Just 20 minutes from Barcelona-El Prat airport lies the region of Costa Barcelona. The name is not as familiar as its northern neighbour Costa Brava, but that should be exactly why you want to visit!
Costa Barcelona is one of three new tourist brands that encompass the Province of Barcelona. Collectively they market themselves as “Barcelona es most mes” which translates as “Barcelona is much!”.
I’ve just returned from a recent press trip and here are 12 reasons why families should visit:
1. It’s less expensive!
Costa Barcelona is not as well-known as other areas of Spain, hence not as expensive. That means it’s not overrun with tourists, and can often be a bit quieter and more authentic. The area prides itself in that tourists and locals mix together and share the amazing beaches, landscapes and natural resources. Also – you can base yourself in the more reasonably priced Costa Barcelona and easily take the train into Barcelona for a day trip. The best of both worlds.
2. Get some sun!
Let’s not forget why Brits go to Spain – to get some much-needed sunshine! The average temperature in summer in Costa Barcelona is 23C, which to me is just about perfect! Spring and Autumn can be good times to visit too, with temperatures ranging from 16C-22C. Don’t forget your sunscreen!
3. Hang out on a beach
Costa Barcelona has more than 100 kilometers of beaches, from small coves to wide open sandy beaches there’s one to suit everyone in the family. Pick a beach with a Family Holiday Destination ranking, such as Calella, Castelldefels and Malgrat de Mar, to be sure you will find amenities for little ones like play areas, kids menus and more. Make sand castles, play beach volleyball or try one of the many watersports centers to kayak, paddleboard or banana boat your way in the sparkling Mediterranean.
4. Spend time in the mountains
Drive just 40 kilometers north of Barcelona and you’ll be in the Montseny Natural Park, where you can hike to your heart’s content. The unique ecosystem ranges from Mediterranean to Alpine – so you can discover the differences for yourself. Follow the Tordera river, which flows to into the Mediterranean, and if you’re lucky you’ll see some natural treasures like newts, pine martens and jays. The park offers guided walks, which involves kids through games and stories. If your child is not already a nature lover – they will be after this.
5. Learn to cableski
The Canal Olimpic, built for the 1992 Olympic rowing events, has been converted to a 43-hectare water sports haven offering windsurfing, sailing, surfing, paddle boarding and “cableski” which is like wake boarding but pulled by a cable! Kids as young as 6 can participate. I can’t wait to bring my girls back to try this and up their coolness creds.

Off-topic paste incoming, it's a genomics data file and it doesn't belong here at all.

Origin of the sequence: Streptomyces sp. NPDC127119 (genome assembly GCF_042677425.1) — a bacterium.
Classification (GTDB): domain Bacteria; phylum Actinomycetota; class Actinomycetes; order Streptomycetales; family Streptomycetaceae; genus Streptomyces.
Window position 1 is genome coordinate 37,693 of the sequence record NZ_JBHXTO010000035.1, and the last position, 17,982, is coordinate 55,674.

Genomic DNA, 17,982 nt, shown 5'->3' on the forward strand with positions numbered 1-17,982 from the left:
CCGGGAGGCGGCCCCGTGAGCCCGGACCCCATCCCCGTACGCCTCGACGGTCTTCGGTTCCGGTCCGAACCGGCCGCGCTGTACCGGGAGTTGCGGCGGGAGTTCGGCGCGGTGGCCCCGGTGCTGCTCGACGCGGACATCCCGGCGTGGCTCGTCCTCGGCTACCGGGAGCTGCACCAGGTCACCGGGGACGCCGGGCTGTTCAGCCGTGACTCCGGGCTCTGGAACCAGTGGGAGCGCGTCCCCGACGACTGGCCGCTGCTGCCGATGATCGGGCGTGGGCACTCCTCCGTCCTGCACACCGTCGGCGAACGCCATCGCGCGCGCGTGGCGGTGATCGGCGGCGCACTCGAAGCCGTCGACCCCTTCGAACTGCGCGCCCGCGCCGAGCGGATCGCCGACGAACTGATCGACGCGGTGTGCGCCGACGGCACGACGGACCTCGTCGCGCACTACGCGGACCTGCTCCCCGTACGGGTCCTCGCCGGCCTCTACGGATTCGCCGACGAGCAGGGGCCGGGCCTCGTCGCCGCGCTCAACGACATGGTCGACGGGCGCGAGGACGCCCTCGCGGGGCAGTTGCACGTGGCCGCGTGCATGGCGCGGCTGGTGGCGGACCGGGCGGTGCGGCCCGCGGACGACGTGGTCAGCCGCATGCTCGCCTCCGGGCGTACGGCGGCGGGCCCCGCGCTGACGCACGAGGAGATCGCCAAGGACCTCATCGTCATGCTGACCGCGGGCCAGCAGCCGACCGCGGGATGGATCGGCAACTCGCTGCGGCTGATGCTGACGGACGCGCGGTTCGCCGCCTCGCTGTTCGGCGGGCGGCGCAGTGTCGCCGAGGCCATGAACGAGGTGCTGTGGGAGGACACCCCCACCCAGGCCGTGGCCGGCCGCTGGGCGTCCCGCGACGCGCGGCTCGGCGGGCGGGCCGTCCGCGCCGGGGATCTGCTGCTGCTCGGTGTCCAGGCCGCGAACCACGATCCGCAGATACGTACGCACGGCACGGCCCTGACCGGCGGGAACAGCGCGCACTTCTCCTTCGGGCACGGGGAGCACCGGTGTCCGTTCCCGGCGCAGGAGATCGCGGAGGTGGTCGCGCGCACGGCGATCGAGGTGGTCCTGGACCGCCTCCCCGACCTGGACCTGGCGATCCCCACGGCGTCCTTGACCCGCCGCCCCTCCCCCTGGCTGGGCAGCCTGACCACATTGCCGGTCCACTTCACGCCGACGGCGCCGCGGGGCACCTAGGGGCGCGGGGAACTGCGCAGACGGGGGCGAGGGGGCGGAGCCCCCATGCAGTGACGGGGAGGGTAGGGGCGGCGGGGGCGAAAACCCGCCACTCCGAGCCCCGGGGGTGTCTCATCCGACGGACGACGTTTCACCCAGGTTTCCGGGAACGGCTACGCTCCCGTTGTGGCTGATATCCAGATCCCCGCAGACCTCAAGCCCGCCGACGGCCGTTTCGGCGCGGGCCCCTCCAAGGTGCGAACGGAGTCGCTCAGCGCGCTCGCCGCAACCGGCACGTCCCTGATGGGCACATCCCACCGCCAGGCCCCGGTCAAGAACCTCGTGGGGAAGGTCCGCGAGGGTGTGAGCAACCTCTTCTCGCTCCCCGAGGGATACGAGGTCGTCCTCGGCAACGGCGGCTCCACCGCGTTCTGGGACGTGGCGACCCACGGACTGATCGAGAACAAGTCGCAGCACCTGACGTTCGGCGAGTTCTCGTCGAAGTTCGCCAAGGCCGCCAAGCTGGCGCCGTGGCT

6. Visit a castle
What kid doesn’t love a castle? The 16th century Castello de Castadefells was originally built to protect the area against invasions, but in came in handy again against Berber pirate raids. On a clear day you can see all the way to Barcelona. Tour the castle and grounds and imagine yourself as Spanish royalty.
7. Relax in a Roman bath
Known for its thermal waters, Caldes de Montbui has some of the best preserved Roman baths in Spain, where the natural hot spring run at 180C! In the newly renovated El Safareig Baths you try the waters for yourself, and soak in the minerals from water that is more than 10,000 years old! It’s very relaxing.
8. Learn about wine
Visit Alta Alella, the closest vineyard to Barcelona, located 2 km from the Mediterranean Sea between the towns of Alella and Tiana. Its organic wines are in the menus of some of the best restaurants of the world and you can have fun tasting them all! The vineyard offers workshops for children that are aimed at getting them interested and active and having fun learning about viticulture.
9. Stay in a “campings”
If you like the outdoors and want to keep accommodations costs at bay, try staying at a “campings”, which is just the Spanish word for campsite. But don’t let the word fool you, they offer much more than sleeping under canvas, ranging from mobile homes, rustic cabins and lodges. There’s a wide range of options, so research carefully. Some are basic, but others offer amenities such as upscale coffee makers and air conditioning.
10. Try the local cuisine
Where to start? First, make sure to try the 3 different kinds of the Spanish paella: “Regular”, baked and fideia (noodles instead of rice) and try to decide a favourite! I also loved Coca d’ecalivada, a pastry snack with roasted red pepper, aubergine and onion. And did you know “cantelones” came from Cataluña (not Italy!)
11. Hike up to a lighthouse
For awesome views and some local history, visit the Calella Light House. There are several walking paths up the cliff making it an adventure for the whole family. Up top, there are sweeping views over the white sands of Calella and the Mediterranean. Bring your camera!
12. Practice your Spanish
With many British schools swapping French for Spanish as the mandatory language for Year 7s, young scholars will be grateful for the chance to practice their newly acquired language skills. Actually, the main language of the region is Catalan, which is a different language to Spanish, but it is close enough to understand and Spanish is spoken as well. We took home many of the brochures and my daughter’s Spanish teacher copied them for the whole class to examine!
A photo posted by Susanna Scott ~ travel (@amodernmother) on
My flight, meals and accommodation were provided by Costa Barcelona. All opinions are firmly my own.